Purpose – The purpose of this paper is to provide insights into the multiple anti-corruption agencies (ACAs) in Taiwan and their conflict resolution. The birth of the Agency Against Corruption (AAC) in 2011 created the unintended consequence of sibling rivalry with the elder Ministry of Justice Investigation Bureau (MJIB). Design/methodology/approach – A historical background of these agencies is discussed and followed by an analysis of the diversified conflicts among the prosecutor’s office, the AAC and the MJIB. The empirical sources of this study include 17 in-depth interviews with government officials both at ministerial level and field level, scholars and NGO representatives. Findings – The redundancy of ACAs in Taiwan is a fact, which is extremely difficult to change in the foreseeable future in the light of current political and fiscal constraints. This paper concludes that the conflicts among multiple ACAs and their operational weaknesses will not fade away after a mere directive from their superior, the Ministry of Justice, unless genuine cooperation is put into place in various individual cases. Practical implications – This paper provides a road-map for decision makers to improve collective anti-corruption performance. Taiwan’s AAC serves as the latest example testing the efficacy of the multiple specialized ACAs. Originality/value – This pioneering study provides insights into Taiwan’s anti-corruption policy and practices. More investigative studies should be conducted on the effectiveness of multiple ACAs in other countries.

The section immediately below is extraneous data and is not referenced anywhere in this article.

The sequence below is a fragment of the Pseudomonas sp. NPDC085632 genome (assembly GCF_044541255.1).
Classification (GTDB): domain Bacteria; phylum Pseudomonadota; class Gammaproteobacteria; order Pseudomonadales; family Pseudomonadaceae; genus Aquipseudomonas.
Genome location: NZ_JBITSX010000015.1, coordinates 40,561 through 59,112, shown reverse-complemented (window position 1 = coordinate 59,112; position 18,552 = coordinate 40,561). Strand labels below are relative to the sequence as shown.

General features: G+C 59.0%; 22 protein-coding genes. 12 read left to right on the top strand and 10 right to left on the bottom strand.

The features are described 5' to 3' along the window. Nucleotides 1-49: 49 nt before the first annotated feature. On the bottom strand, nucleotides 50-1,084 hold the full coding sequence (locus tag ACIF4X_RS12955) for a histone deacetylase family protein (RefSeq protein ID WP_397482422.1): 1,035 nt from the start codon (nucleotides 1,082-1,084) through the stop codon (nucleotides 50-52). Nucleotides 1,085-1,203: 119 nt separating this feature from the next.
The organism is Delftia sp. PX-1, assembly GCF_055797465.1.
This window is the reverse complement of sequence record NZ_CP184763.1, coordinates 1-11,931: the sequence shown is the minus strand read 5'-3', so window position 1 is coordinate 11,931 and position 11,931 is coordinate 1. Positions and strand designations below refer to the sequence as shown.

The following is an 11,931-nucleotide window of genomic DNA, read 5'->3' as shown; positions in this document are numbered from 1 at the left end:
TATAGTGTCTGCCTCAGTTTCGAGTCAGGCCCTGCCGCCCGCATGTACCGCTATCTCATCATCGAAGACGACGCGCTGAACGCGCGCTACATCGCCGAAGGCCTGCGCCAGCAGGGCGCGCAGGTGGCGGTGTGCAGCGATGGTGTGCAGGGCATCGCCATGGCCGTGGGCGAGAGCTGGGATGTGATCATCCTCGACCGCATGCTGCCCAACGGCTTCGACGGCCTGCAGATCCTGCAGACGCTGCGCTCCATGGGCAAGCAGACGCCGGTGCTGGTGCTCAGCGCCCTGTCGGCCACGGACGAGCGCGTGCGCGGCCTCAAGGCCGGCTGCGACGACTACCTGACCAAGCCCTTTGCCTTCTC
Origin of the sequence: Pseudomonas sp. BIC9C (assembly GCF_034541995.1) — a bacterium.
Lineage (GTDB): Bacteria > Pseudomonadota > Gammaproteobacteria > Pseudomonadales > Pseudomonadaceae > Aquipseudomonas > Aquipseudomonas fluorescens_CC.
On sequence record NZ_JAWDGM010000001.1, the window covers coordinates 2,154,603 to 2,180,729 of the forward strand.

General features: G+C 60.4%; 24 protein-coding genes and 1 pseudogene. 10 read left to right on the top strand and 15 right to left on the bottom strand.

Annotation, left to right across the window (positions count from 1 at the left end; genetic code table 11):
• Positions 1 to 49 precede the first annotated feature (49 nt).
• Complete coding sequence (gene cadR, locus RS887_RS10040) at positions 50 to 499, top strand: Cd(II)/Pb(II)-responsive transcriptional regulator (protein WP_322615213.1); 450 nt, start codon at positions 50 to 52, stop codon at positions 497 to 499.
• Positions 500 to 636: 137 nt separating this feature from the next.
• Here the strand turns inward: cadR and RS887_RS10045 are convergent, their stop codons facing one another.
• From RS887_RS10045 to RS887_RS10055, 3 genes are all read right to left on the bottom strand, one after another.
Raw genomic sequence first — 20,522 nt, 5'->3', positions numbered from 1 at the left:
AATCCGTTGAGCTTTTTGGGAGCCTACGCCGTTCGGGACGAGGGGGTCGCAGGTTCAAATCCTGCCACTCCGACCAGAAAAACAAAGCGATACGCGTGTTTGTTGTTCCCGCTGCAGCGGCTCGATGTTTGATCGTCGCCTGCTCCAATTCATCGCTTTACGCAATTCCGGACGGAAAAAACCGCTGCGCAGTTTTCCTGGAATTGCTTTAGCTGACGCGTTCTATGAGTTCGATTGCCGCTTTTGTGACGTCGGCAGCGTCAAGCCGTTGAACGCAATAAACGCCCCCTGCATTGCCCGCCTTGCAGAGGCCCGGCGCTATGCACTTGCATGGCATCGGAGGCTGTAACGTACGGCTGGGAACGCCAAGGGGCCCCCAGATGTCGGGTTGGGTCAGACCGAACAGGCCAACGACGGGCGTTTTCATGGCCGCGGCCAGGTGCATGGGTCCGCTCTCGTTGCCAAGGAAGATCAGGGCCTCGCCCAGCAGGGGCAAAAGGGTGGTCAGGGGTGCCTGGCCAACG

Asian Education and Development Studies – Emerald Publishing
Published: Jan 5, 2015
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